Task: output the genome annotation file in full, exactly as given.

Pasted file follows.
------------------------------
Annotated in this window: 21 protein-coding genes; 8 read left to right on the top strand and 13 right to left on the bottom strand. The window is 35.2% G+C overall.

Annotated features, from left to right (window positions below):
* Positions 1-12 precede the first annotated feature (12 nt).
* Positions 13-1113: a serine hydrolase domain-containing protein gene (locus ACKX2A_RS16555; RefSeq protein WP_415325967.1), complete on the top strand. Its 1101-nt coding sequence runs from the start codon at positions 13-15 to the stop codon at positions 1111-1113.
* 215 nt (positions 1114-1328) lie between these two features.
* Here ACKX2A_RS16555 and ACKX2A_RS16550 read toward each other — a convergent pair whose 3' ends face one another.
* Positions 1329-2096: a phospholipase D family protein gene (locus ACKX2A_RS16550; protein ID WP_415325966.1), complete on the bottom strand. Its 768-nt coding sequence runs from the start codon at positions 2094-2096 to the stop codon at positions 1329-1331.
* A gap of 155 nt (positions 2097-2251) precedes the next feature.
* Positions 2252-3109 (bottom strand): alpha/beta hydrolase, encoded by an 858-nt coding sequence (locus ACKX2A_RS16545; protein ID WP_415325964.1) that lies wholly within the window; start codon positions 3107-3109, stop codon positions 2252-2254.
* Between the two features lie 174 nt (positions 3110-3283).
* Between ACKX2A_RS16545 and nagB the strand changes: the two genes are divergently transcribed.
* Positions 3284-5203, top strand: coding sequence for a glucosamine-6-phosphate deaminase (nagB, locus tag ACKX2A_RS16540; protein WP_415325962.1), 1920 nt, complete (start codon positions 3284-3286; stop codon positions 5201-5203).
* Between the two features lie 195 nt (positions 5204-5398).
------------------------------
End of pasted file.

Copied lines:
Annotated in this window: 21 protein-coding genes; 8 read left to right on the top strand and 13 right to left on the bottom strand. The window is 35.2% G+C overall.

Annotated features, from left to right (window positions below):
* Positions 1-12 precede the first annotated feature (12 nt).
* Positions 13-1113: a serine hydrolase domain-containing protein gene (locus ACKX2A_RS16555; RefSeq protein WP_415325967.1), complete on the top strand. Its 1101-nt coding sequence runs from the start codon at positions 13-15 to the stop codon at positions 1111-1113.
* 215 nt (positions 1114-1328) lie between these two features.
* Here ACKX2A_RS16555 and ACKX2A_RS16550 read toward each other — a convergent pair whose 3' ends face one another.
* Positions 1329-2096: a phospholipase D family protein gene (locus ACKX2A_RS16550; protein ID WP_415325966.1), complete on the bottom strand. Its 768-nt coding sequence runs from the start codon at positions 2094-2096 to the stop codon at positions 1329-1331.
* A gap of 155 nt (positions 2097-2251) precedes the next feature.
* Positions 2252-3109 (bottom strand): alpha/beta hydrolase, encoded by an 858-nt coding sequence (locus ACKX2A_RS16545; protein ID WP_415325964.1) that lies wholly within the window; start codon positions 3107-3109, stop codon positions 2252-2254.
* Between the two features lie 174 nt (positions 3110-3283).
* Between ACKX2A_RS16545 and nagB the strand changes: the two genes are divergently transcribed.
* Positions 3284-5203, top strand: coding sequence for a glucosamine-6-phosphate deaminase (nagB, locus tag ACKX2A_RS16540; protein WP_415325962.1), 1920 nt, complete (start codon positions 3284-3286; stop codon positions 5201-5203).
* Between the two features lie 195 nt (positions 5204-5398).